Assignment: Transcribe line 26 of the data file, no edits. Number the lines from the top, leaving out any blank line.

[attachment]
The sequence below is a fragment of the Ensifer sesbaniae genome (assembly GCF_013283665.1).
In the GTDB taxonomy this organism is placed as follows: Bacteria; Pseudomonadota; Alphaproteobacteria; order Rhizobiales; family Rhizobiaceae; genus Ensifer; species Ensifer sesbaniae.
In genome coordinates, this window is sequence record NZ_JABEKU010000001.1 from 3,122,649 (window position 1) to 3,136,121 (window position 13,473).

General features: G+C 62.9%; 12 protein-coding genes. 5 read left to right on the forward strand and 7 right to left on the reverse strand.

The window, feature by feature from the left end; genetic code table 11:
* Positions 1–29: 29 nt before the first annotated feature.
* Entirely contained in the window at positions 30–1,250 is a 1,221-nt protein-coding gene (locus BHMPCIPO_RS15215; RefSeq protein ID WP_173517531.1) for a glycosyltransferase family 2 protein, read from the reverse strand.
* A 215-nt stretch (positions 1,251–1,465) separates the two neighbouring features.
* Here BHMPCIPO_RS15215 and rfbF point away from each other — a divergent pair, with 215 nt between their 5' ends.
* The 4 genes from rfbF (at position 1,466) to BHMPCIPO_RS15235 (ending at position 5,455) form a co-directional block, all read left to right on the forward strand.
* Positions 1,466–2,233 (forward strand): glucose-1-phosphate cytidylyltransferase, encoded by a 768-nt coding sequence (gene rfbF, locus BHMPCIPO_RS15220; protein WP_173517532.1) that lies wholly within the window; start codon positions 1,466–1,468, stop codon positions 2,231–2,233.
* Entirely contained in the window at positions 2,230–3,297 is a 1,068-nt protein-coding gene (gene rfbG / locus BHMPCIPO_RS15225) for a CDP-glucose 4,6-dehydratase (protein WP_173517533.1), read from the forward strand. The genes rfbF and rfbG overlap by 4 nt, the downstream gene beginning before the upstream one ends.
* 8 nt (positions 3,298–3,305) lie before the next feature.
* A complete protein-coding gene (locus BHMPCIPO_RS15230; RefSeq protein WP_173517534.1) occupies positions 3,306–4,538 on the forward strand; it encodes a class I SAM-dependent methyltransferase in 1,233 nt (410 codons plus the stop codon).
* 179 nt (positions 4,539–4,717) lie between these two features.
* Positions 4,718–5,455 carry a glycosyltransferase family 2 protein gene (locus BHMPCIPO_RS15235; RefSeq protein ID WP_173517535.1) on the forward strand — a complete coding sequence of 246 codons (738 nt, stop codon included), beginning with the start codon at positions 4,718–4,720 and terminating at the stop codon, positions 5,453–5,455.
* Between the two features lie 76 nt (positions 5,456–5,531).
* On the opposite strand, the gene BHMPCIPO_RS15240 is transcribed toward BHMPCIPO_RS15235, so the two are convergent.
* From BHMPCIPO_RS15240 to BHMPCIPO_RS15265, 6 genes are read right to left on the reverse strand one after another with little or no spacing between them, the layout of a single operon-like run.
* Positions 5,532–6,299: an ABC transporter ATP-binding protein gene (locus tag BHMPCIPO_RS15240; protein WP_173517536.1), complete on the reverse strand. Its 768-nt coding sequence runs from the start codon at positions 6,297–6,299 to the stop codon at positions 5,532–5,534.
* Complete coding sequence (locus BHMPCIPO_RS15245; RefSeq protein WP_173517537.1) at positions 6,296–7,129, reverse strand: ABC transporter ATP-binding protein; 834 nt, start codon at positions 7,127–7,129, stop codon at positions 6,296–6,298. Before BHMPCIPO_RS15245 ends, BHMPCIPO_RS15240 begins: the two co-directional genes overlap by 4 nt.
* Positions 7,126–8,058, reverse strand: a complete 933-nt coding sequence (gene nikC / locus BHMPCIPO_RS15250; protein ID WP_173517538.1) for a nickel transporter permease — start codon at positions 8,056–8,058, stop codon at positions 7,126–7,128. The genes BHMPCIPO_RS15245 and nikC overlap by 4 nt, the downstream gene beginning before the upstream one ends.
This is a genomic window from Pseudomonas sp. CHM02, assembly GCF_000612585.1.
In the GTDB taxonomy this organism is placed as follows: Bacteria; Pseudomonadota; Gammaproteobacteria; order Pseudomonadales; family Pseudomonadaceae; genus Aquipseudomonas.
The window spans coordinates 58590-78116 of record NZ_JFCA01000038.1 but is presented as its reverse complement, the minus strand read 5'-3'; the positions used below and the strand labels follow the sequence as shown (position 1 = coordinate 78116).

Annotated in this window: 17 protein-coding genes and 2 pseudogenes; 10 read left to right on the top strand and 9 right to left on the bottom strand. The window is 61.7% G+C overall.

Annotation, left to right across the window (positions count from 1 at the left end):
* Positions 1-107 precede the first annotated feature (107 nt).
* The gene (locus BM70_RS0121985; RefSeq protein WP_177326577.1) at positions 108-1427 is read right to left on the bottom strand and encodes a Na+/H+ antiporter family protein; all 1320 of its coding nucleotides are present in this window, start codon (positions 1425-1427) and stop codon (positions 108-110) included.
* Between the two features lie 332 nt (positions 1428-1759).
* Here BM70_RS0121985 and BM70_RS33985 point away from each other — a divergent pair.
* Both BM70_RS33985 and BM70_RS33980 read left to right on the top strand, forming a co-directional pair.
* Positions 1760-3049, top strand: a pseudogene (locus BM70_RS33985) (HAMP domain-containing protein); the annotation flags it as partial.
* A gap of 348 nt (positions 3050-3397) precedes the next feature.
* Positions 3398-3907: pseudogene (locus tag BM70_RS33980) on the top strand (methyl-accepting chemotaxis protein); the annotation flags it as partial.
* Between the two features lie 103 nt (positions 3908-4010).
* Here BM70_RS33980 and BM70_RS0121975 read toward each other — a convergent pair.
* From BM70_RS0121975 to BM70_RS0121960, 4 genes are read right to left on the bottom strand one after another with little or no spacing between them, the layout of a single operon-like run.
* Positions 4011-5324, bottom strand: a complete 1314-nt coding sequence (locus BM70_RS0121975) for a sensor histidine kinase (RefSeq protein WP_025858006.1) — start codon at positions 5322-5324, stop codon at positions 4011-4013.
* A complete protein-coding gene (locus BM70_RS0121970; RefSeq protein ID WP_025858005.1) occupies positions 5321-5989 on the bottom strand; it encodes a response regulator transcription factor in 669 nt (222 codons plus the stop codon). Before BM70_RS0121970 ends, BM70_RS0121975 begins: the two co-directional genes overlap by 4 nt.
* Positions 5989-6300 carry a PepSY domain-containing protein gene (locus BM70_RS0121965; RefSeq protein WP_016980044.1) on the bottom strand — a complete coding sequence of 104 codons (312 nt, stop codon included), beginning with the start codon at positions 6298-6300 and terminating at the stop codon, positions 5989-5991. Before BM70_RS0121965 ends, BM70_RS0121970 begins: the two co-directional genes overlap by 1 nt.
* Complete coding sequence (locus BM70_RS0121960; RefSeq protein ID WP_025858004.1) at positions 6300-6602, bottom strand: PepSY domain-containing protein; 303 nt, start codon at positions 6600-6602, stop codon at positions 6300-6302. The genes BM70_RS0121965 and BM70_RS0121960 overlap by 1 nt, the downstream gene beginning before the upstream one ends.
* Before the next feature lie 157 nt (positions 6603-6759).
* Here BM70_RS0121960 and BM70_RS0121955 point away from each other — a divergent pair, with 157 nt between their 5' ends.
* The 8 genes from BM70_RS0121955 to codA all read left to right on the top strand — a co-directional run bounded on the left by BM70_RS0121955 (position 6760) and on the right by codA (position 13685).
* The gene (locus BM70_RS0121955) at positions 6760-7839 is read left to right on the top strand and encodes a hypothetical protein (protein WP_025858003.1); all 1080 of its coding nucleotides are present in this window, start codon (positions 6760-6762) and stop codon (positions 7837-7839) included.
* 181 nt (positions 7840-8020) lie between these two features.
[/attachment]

Annotated in this window: 17 protein-coding genes and 2 pseudogenes; 10 read left to right on the top strand and 9 right to left on the bottom strand. The window is 61.7% G+C overall.